To be fair though, I could honestly say that it was a surprise to both of us that we even finished the game at all in a single sitting. It certainly wasn’t planned, and I doubt either of us carried the initiative to do so when we started. I had just randomly purchased the game at a small local independent game shop near by (shout out to Planet Mix on El Camino!) and felt like seeing it, so we popped it in a dusty PSone and were instantly drawn to the world, laughing at its awe-inspiring audacity and cataclysmically funny ending (a single reference joke to a bad American film is what awaits you at the end of your storied journey). When the game was completed, my friend merely said “wow. Can’t believe we just started and beat Metal Slug,” or something to that tune.
Playing a retail copy of what was made for arcades is an odd thing. For one, it’s nice to be able to experience such a title on your own time in your own space. Hanging out at the local place with arcade machine, especially today, often leads to gross rendezvouses with nefarious individuals. But one has to wonder. Are the games really going to be fun when you suddenly no longer have to pay to continue to play? Won’t it just be an overload?
This makes Metal Slug feel like one of the most extreme visual experiences I’ve ever had. But even without some sort of friction it never crosses the border into sickeningly so. Sure, my friend and I kept playing with nothing more than a raw desire to continually be fed insanity, but not having to keep feeding the machine quarters almost felt freeing. Suddenly the difficulty didn’t matter, because the game just let us play it. When we died, there was no stressful internal debate over whether or not the playthrough would be worth another investment, one that would have grown and grown to horrendous proportions.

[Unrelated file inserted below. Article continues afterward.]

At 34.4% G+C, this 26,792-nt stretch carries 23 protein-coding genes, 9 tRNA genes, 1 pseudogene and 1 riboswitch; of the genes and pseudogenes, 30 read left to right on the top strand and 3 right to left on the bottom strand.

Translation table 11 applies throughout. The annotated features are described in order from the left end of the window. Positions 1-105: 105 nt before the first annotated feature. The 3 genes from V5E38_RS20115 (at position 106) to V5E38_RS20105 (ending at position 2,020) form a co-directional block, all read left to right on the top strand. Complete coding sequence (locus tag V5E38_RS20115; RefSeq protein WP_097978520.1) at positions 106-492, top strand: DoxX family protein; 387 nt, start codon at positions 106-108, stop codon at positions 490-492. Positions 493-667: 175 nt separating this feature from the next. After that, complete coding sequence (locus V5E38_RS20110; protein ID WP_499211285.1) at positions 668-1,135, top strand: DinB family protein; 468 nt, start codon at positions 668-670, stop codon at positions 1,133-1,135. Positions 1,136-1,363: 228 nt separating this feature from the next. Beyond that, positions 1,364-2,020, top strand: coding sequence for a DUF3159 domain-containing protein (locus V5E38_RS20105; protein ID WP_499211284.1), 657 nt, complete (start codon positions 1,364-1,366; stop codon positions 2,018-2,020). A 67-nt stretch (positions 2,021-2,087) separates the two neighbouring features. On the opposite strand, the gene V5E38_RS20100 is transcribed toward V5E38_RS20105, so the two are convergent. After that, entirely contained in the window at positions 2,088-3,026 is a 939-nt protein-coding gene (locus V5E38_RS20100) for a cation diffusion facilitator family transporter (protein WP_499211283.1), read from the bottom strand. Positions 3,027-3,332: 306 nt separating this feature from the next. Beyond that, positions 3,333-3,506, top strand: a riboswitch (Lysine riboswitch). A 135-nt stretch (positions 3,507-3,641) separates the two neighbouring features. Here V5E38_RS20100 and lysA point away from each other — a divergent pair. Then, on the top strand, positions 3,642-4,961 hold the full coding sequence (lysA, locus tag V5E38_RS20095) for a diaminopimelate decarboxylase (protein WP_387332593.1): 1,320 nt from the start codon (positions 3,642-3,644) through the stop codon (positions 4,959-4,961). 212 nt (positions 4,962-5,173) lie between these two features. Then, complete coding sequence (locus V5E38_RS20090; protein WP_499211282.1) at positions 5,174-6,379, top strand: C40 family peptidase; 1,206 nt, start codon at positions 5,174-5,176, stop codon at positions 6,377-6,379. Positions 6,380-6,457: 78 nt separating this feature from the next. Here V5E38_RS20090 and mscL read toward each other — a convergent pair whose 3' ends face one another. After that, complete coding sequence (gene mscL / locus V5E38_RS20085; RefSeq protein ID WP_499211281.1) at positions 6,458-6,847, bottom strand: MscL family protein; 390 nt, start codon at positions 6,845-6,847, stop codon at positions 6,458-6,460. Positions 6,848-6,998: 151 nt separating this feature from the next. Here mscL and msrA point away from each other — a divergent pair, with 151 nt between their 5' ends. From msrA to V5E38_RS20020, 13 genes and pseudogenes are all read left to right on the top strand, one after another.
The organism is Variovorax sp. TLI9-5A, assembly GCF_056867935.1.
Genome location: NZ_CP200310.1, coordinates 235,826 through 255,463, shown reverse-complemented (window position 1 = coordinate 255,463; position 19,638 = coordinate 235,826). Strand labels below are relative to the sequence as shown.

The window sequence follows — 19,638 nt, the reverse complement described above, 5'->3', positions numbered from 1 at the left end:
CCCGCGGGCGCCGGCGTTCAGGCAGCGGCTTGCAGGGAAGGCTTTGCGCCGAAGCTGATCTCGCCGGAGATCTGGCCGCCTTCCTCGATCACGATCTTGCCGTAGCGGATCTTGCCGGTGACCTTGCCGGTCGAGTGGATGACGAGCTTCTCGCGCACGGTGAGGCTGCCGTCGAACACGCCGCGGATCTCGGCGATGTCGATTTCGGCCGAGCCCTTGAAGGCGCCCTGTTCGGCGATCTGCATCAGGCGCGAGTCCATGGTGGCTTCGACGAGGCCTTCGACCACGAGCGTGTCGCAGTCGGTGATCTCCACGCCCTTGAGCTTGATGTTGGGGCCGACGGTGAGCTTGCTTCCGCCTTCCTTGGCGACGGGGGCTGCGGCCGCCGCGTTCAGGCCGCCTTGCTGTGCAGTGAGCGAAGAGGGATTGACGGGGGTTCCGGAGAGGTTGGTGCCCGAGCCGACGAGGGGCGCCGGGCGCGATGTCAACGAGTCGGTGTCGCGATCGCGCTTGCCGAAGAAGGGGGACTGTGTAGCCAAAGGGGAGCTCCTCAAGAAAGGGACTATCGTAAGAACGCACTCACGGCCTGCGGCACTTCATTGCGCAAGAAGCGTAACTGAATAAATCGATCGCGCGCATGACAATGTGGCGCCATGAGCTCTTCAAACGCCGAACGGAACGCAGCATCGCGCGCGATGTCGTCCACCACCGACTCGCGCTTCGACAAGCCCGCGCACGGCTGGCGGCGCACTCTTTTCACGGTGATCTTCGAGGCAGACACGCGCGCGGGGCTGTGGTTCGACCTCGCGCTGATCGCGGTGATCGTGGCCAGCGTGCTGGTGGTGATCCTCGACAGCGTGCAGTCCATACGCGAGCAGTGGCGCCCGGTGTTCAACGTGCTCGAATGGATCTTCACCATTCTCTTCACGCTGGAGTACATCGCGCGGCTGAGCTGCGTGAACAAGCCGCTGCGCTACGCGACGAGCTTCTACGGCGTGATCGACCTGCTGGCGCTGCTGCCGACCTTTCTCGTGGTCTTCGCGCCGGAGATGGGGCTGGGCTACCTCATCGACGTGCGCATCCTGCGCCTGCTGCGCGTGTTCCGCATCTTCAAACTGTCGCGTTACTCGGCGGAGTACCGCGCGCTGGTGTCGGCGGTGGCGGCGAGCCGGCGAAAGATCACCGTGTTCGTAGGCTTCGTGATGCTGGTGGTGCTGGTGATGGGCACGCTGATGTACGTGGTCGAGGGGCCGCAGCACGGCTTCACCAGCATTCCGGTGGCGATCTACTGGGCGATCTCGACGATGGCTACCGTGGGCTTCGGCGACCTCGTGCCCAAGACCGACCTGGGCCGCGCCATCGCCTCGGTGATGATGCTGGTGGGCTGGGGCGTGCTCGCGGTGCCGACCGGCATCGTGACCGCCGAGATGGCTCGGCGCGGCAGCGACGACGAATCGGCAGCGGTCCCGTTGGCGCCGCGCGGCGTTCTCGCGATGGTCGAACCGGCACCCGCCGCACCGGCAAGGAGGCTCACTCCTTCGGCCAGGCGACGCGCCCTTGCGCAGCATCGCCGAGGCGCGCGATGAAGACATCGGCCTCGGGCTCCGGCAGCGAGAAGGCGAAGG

But there’s something to be learned from the model that Metal Slug built itself around. Playing it freely as we did exposed what it was built to tease and feed, all in the name of your mom’s quarters. It’s funny that no one looks back to arcade titles with their somewhat child’s attention-exploiting practices with anything less than nostalgic appreciation. And then simultaneously, everyone seems so quick to demonize free-to-play and micro transactions despite using much of the same tried knowledge.
I had a brief stint with a free MMO called Perfect World several years ago, and what that game taught me was how not to be exploited. How to not look at a free powerup granting fairy gifted to me by the developers and not fall into a reliance that would result in real money being spent. I would, however, not have been so strong as to avoid paying upwards of twenty dollars on a run through Metal Slug had I been given the chance way back when. The difference, in my mind, is that while most free-to-play games today run on the basis of money for items and powerups, few give pure eccentricity through a drip feed, making you truly feel like you’re missing out by not constantly paying and playing. It runs the risk of dangerously addicting players to something purely visual, but it works. Metal Slug showed me that even when given I didn’t have to constantly reevaluate my interest compared to how much I was willing to spend moment to moment, the visual gags and supreme animation were enough to keep playing all the way to the end. And goddamn did I enjoy myself.